A challenge to Evanston’s restrictions on decks may lead to a change in city rules that now restrict their size.

Those rules assume that decks — even ones with spacing between the deck boards — are impervious — that they add runoff into the sewer system by not letting any water that falls on them soak into the ground.

But attorney Anthony Hind, representing the owners of a home at 2327 Park Place in northwest Evanston, challenged that theory during a Zoning Board of Appeals hearing this week.

Hind, of Central Law Group in Evanston, says it’s a common-sense thing — that when dealing with decks with gaps between the slats and a pervious surface below the deck, water moves between the slats, falls to the ground within inches of where the randrops would have hit anyway, and then soak into the ground.

After hearing arguments from Hind and city staff, the ZBA voted to continue the issue until the next board meeting on Tuesday, July 21.

The city’s zoning code sets limits for the amount of impervious surface on a property — which in addition to decks is considered to include the square footage of any building as well as paved walkways and driveways and similar surfaces. The limit is 45 percent impervious surface in the R1 zone, and higher in other zones.

Other communities are split in whether they treat decks as impervious or permeable surfaces — with many, including Charlotte, N.C. and the surrounding Mecklinburg County as well as the state of Maryland saying they are permeable, while communities in other areas, like North Central Wisconsin, are split on the issue.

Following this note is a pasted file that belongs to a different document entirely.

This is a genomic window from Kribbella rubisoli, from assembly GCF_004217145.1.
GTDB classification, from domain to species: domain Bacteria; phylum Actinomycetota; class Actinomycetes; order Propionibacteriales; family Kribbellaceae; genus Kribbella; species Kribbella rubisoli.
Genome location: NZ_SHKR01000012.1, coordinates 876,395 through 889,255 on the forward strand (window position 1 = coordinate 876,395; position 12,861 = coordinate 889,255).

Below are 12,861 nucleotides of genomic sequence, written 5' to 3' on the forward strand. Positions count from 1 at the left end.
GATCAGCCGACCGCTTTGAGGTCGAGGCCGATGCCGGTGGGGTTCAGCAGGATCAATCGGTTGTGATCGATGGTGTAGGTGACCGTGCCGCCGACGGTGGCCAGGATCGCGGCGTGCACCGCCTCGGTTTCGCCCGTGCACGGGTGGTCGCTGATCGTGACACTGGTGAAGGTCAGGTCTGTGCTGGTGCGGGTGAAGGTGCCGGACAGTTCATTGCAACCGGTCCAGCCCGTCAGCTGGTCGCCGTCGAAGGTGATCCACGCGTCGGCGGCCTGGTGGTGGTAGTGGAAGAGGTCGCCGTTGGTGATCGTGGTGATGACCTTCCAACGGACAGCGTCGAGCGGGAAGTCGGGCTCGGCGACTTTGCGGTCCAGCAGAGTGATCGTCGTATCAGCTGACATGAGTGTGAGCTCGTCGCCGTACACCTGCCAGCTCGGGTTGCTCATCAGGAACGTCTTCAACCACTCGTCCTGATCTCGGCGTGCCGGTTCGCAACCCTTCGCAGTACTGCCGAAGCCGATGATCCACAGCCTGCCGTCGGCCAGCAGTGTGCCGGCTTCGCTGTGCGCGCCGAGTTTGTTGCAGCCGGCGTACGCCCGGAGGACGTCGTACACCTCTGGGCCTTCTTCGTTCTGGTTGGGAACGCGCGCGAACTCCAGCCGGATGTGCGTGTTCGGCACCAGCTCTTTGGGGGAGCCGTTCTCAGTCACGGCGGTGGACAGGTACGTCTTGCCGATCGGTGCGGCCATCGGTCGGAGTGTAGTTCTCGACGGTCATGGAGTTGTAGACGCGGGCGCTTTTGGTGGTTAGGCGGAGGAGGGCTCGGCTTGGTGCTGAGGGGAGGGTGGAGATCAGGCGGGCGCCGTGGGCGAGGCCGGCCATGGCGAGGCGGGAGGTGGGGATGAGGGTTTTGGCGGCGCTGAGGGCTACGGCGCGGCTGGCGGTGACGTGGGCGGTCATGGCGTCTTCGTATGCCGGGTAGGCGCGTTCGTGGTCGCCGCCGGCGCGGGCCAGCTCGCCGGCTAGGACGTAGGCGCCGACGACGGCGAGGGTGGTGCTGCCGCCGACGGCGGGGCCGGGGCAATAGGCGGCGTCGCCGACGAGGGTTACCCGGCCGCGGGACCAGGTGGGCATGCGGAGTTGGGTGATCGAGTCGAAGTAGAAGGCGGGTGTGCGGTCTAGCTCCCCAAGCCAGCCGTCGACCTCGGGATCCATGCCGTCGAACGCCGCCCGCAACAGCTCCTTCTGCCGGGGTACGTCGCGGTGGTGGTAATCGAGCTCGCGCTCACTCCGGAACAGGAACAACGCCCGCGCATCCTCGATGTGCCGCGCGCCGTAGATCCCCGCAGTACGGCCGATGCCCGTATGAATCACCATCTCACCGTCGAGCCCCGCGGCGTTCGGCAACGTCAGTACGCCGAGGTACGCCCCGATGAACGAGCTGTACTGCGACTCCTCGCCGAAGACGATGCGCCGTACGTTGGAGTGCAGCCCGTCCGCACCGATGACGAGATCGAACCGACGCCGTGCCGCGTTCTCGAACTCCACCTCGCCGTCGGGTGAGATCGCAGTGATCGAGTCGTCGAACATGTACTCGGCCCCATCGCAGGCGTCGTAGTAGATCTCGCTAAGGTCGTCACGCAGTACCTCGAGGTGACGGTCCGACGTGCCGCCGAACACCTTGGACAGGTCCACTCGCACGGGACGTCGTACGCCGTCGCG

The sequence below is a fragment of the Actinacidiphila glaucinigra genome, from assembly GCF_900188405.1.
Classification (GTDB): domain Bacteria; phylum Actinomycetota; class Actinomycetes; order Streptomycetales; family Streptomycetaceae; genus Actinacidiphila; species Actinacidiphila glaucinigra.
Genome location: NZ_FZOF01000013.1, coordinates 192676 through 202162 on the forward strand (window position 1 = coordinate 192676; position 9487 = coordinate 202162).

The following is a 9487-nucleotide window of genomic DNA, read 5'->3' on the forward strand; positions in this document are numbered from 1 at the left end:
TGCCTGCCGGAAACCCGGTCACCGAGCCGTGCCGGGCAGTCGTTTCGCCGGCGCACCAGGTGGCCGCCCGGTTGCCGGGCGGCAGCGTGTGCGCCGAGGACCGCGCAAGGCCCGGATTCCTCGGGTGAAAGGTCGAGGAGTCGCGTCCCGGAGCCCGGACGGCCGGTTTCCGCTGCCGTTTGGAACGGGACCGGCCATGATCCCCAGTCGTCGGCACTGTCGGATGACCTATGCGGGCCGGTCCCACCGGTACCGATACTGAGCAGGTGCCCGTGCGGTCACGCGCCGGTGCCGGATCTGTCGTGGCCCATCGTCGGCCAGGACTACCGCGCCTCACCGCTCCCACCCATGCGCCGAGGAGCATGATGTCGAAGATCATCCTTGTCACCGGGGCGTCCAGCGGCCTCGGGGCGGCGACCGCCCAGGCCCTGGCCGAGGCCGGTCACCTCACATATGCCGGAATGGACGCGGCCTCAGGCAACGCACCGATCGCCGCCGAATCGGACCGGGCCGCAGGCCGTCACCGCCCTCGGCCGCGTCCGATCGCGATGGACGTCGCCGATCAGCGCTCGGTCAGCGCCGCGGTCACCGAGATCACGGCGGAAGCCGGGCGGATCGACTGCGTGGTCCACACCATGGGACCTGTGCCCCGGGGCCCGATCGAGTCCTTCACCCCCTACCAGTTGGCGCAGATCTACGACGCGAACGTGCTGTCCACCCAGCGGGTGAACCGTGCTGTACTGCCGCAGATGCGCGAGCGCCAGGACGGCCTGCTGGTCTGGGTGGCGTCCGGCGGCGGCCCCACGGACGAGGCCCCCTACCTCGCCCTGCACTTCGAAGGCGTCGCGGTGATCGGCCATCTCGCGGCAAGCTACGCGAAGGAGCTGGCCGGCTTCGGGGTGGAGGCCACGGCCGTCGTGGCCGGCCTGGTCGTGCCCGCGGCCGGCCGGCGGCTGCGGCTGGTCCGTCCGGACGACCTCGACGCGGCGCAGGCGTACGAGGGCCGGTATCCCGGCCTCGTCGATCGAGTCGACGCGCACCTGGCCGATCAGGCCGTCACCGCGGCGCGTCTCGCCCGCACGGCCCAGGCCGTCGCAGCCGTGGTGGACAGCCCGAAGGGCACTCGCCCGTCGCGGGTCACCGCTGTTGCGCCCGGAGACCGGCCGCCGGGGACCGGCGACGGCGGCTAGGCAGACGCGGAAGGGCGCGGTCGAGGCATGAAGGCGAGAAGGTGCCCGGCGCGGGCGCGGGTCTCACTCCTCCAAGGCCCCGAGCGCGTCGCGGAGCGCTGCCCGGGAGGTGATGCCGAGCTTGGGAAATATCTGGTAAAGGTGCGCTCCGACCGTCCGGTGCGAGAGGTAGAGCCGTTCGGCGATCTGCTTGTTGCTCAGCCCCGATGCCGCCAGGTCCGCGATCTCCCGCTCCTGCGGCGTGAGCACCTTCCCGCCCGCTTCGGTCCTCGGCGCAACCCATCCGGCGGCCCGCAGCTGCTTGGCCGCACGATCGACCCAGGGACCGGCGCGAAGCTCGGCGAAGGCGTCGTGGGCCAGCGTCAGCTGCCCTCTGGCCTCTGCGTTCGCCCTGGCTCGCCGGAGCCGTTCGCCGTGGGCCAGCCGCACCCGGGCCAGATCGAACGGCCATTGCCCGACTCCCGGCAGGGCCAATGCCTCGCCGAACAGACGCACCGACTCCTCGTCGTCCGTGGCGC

At least one group of academic researchers has concluded that wood decks are permeable, and they include Bruce Ferguson of the University of Georgia, who literally wrote the book on porous paving materials.

Damir Latinovic, the city’s planning and zoning administrator, says the type of surface under a deck can have a big impact on its permeability. Many decks have gravel underneath, he says, and the city code calls gravel areas impervious.

But there’s no question that different cities classify decks differently, Latinovic says, and the zoning code may need some clarification or modification.

With the code now giving a break from impervious surface rules for permeable pavers and similar products, maybe it should do so for decks as well, Latinovic added.

He said more action on the issue could happen within the next month or two.

In the meantime, Hind says he’s hoping that, with some modifications to his clients’ plans, their deck project will win approval at the next ZBA meeting without having to actually address the broader issue.

Bill Smith is the editor and publisher of Evanston Now.

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  1. Gravel impervious?

    Note to City Planning and zoning people… gravel is used in drainage projects all over the world – why is it different here?  Please change this silly rule. 

    Respectfully, Brian G. Becharas (who has pea gravel under his deck for better drainage!)

    1. Gravel under decks

      I agree. We have gravel under our back porch where there was formerly an open deck. I see no reasonable objection to this because it's not an impermeable surface.

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